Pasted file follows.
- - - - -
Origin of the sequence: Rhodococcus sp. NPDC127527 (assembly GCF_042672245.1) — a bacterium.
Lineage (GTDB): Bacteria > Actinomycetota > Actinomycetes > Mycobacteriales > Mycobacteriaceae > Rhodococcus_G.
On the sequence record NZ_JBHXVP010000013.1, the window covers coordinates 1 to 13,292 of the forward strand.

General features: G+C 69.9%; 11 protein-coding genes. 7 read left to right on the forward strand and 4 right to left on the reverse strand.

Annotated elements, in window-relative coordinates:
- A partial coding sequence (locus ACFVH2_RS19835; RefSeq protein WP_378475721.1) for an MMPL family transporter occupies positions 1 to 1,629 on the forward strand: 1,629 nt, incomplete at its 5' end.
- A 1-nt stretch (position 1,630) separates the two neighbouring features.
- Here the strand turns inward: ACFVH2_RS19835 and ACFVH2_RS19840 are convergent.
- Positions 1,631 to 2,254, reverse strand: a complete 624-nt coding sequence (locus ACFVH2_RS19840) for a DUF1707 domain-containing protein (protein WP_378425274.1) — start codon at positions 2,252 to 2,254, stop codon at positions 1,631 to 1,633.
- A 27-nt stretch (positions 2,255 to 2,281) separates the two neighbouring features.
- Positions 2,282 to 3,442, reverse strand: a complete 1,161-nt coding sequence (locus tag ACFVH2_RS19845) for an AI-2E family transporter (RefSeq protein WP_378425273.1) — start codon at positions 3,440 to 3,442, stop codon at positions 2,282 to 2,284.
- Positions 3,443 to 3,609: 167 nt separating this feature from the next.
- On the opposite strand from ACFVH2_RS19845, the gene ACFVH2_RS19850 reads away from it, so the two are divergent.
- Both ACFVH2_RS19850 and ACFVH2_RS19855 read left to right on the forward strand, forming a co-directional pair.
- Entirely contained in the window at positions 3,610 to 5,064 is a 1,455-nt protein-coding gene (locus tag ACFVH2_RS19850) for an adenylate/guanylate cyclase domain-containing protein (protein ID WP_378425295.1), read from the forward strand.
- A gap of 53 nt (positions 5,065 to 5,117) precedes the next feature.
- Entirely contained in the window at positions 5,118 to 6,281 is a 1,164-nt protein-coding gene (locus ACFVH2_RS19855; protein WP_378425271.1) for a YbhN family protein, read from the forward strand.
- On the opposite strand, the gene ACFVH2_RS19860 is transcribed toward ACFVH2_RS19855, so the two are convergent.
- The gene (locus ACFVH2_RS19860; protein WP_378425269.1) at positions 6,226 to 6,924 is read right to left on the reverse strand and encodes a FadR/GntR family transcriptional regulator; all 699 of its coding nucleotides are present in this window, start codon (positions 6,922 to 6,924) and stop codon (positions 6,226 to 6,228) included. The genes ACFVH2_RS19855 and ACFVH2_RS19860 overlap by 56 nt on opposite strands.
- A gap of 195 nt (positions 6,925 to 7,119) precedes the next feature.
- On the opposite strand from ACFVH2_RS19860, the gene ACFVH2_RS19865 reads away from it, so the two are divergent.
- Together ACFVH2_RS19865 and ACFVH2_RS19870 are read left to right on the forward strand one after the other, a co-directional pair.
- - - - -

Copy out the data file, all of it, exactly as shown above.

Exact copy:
Origin of the sequence: Rhodococcus sp. NPDC127527 (assembly GCF_042672245.1) — a bacterium.
Lineage (GTDB): Bacteria > Actinomycetota > Actinomycetes > Mycobacteriales > Mycobacteriaceae > Rhodococcus_G.
On the sequence record NZ_JBHXVP010000013.1, the window covers coordinates 1 to 13,292 of the forward strand.

General features: G+C 69.9%; 11 protein-coding genes. 7 read left to right on the forward strand and 4 right to left on the reverse strand.

Annotated elements, in window-relative coordinates:
- A partial coding sequence (locus ACFVH2_RS19835; RefSeq protein WP_378475721.1) for an MMPL family transporter occupies positions 1 to 1,629 on the forward strand: 1,629 nt, incomplete at its 5' end.
- A 1-nt stretch (position 1,630) separates the two neighbouring features.
- Here the strand turns inward: ACFVH2_RS19835 and ACFVH2_RS19840 are convergent.
- Positions 1,631 to 2,254, reverse strand: a complete 624-nt coding sequence (locus ACFVH2_RS19840) for a DUF1707 domain-containing protein (protein WP_378425274.1) — start codon at positions 2,252 to 2,254, stop codon at positions 1,631 to 1,633.
- A 27-nt stretch (positions 2,255 to 2,281) separates the two neighbouring features.
- Positions 2,282 to 3,442, reverse strand: a complete 1,161-nt coding sequence (locus tag ACFVH2_RS19845) for an AI-2E family transporter (RefSeq protein WP_378425273.1) — start codon at positions 3,440 to 3,442, stop codon at positions 2,282 to 2,284.
- Positions 3,443 to 3,609: 167 nt separating this feature from the next.
- On the opposite strand from ACFVH2_RS19845, the gene ACFVH2_RS19850 reads away from it, so the two are divergent.
- Both ACFVH2_RS19850 and ACFVH2_RS19855 read left to right on the forward strand, forming a co-directional pair.
- Entirely contained in the window at positions 3,610 to 5,064 is a 1,455-nt protein-coding gene (locus tag ACFVH2_RS19850) for an adenylate/guanylate cyclase domain-containing protein (protein ID WP_378425295.1), read from the forward strand.
- A gap of 53 nt (positions 5,065 to 5,117) precedes the next feature.
- Entirely contained in the window at positions 5,118 to 6,281 is a 1,164-nt protein-coding gene (locus ACFVH2_RS19855; protein WP_378425271.1) for a YbhN family protein, read from the forward strand.
- On the opposite strand, the gene ACFVH2_RS19860 is transcribed toward ACFVH2_RS19855, so the two are convergent.
- The gene (locus ACFVH2_RS19860; protein WP_378425269.1) at positions 6,226 to 6,924 is read right to left on the reverse strand and encodes a FadR/GntR family transcriptional regulator; all 699 of its coding nucleotides are present in this window, start codon (positions 6,922 to 6,924) and stop codon (positions 6,226 to 6,228) included. The genes ACFVH2_RS19855 and ACFVH2_RS19860 overlap by 56 nt on opposite strands.
- A gap of 195 nt (positions 6,925 to 7,119) precedes the next feature.
- On the opposite strand from ACFVH2_RS19860, the gene ACFVH2_RS19865 reads away from it, so the two are divergent.
- Together ACFVH2_RS19865 and ACFVH2_RS19870 are read left to right on the forward strand one after the other, a co-directional pair.